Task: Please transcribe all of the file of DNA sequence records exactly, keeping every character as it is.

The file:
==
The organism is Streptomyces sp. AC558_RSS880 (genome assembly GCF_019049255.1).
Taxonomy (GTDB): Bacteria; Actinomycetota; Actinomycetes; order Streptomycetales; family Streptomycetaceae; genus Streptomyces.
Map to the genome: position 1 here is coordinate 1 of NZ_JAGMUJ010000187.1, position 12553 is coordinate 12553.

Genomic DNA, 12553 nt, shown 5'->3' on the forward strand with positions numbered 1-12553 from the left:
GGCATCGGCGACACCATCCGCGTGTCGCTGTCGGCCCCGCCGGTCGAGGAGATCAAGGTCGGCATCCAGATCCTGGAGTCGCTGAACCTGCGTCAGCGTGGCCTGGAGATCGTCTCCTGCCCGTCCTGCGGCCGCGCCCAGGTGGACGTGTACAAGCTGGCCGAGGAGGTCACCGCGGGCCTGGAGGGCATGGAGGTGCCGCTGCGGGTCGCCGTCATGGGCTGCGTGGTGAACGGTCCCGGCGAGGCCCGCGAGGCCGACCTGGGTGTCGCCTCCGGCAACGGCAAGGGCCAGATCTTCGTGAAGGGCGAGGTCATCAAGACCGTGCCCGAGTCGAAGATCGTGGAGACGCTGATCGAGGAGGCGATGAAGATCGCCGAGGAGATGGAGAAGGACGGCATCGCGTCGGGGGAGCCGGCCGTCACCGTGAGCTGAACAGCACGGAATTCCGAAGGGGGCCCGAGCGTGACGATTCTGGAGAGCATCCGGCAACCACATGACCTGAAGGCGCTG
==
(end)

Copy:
The organism is Streptomyces sp. AC558_RSS880 (genome assembly GCF_019049255.1).
Taxonomy (GTDB): Bacteria; Actinomycetota; Actinomycetes; order Streptomycetales; family Streptomycetaceae; genus Streptomyces.
Map to the genome: position 1 here is coordinate 1 of NZ_JAGMUJ010000187.1, position 12553 is coordinate 12553.

Genomic DNA, 12553 nt, shown 5'->3' on the forward strand with positions numbered 1-12553 from the left:
GGCATCGGCGACACCATCCGCGTGTCGCTGTCGGCCCCGCCGGTCGAGGAGATCAAGGTCGGCATCCAGATCCTGGAGTCGCTGAACCTGCGTCAGCGTGGCCTGGAGATCGTCTCCTGCCCGTCCTGCGGCCGCGCCCAGGTGGACGTGTACAAGCTGGCCGAGGAGGTCACCGCGGGCCTGGAGGGCATGGAGGTGCCGCTGCGGGTCGCCGTCATGGGCTGCGTGGTGAACGGTCCCGGCGAGGCCCGCGAGGCCGACCTGGGTGTCGCCTCCGGCAACGGCAAGGGCCAGATCTTCGTGAAGGGCGAGGTCATCAAGACCGTGCCCGAGTCGAAGATCGTGGAGACGCTGATCGAGGAGGCGATGAAGATCGCCGAGGAGATGGAGAAGGACGGCATCGCGTCGGGGGAGCCGGCCGTCACCGTGAGCTGAACAGCACGGAATTCCGAAGGGGGCCCGAGCGTGACGATTCTGGAGAGCATCCGGCAACCACATGACCTGAAGGCGCTG